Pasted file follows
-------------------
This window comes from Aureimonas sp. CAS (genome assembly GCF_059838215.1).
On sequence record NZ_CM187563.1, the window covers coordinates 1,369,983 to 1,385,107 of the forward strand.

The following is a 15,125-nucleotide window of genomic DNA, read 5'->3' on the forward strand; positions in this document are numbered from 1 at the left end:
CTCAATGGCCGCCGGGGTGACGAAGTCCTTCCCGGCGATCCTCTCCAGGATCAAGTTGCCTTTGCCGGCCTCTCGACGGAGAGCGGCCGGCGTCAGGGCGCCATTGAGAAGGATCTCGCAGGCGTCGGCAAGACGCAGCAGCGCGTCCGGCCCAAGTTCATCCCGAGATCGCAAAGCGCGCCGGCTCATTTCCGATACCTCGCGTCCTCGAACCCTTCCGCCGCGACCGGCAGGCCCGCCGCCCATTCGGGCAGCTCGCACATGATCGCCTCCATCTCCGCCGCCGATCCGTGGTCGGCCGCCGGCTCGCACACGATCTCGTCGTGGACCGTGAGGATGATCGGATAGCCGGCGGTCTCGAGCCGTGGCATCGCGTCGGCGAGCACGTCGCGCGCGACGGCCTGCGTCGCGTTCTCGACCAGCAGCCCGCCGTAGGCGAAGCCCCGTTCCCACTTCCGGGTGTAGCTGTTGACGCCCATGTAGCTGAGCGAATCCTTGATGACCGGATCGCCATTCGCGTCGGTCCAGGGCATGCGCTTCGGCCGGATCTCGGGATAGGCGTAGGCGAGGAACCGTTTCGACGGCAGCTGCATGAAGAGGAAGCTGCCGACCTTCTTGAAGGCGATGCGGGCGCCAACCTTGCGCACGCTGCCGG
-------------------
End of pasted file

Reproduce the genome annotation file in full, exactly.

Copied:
This window comes from Aureimonas sp. CAS (genome assembly GCF_059838215.1).
On sequence record NZ_CM187563.1, the window covers coordinates 1,369,983 to 1,385,107 of the forward strand.

The following is a 15,125-nucleotide window of genomic DNA, read 5'->3' on the forward strand; positions in this document are numbered from 1 at the left end:
CTCAATGGCCGCCGGGGTGACGAAGTCCTTCCCGGCGATCCTCTCCAGGATCAAGTTGCCTTTGCCGGCCTCTCGACGGAGAGCGGCCGGCGTCAGGGCGCCATTGAGAAGGATCTCGCAGGCGTCGGCAAGACGCAGCAGCGCGTCCGGCCCAAGTTCATCCCGAGATCGCAAAGCGCGCCGGCTCATTTCCGATACCTCGCGTCCTCGAACCCTTCCGCCGCGACCGGCAGGCCCGCCGCCCATTCGGGCAGCTCGCACATGATCGCCTCCATCTCCGCCGCCGATCCGTGGTCGGCCGCCGGCTCGCACACGATCTCGTCGTGGACCGTGAGGATGATCGGATAGCCGGCGGTCTCGAGCCGTGGCATCGCGTCGGCGAGCACGTCGCGCGCGACGGCCTGCGTCGCGTTCTCGACCAGCAGCCCGCCGTAGGCGAAGCCCCGTTCCCACTTCCGGGTGTAGCTGTTGACGCCCATGTAGCTGAGCGAATCCTTGATGACCGGATCGCCATTCGCGTCGGTCCAGGGCATGCGCTTCGGCCGGATCTCGGGATAGGCGTAGGCGAGGAACCGTTTCGACGGCAGCTGCATGAAGAGGAAGCTGCCGACCTTCTTGAAGGCGATGCGGGCGCCAACCTTGCGCACGCTGCCGG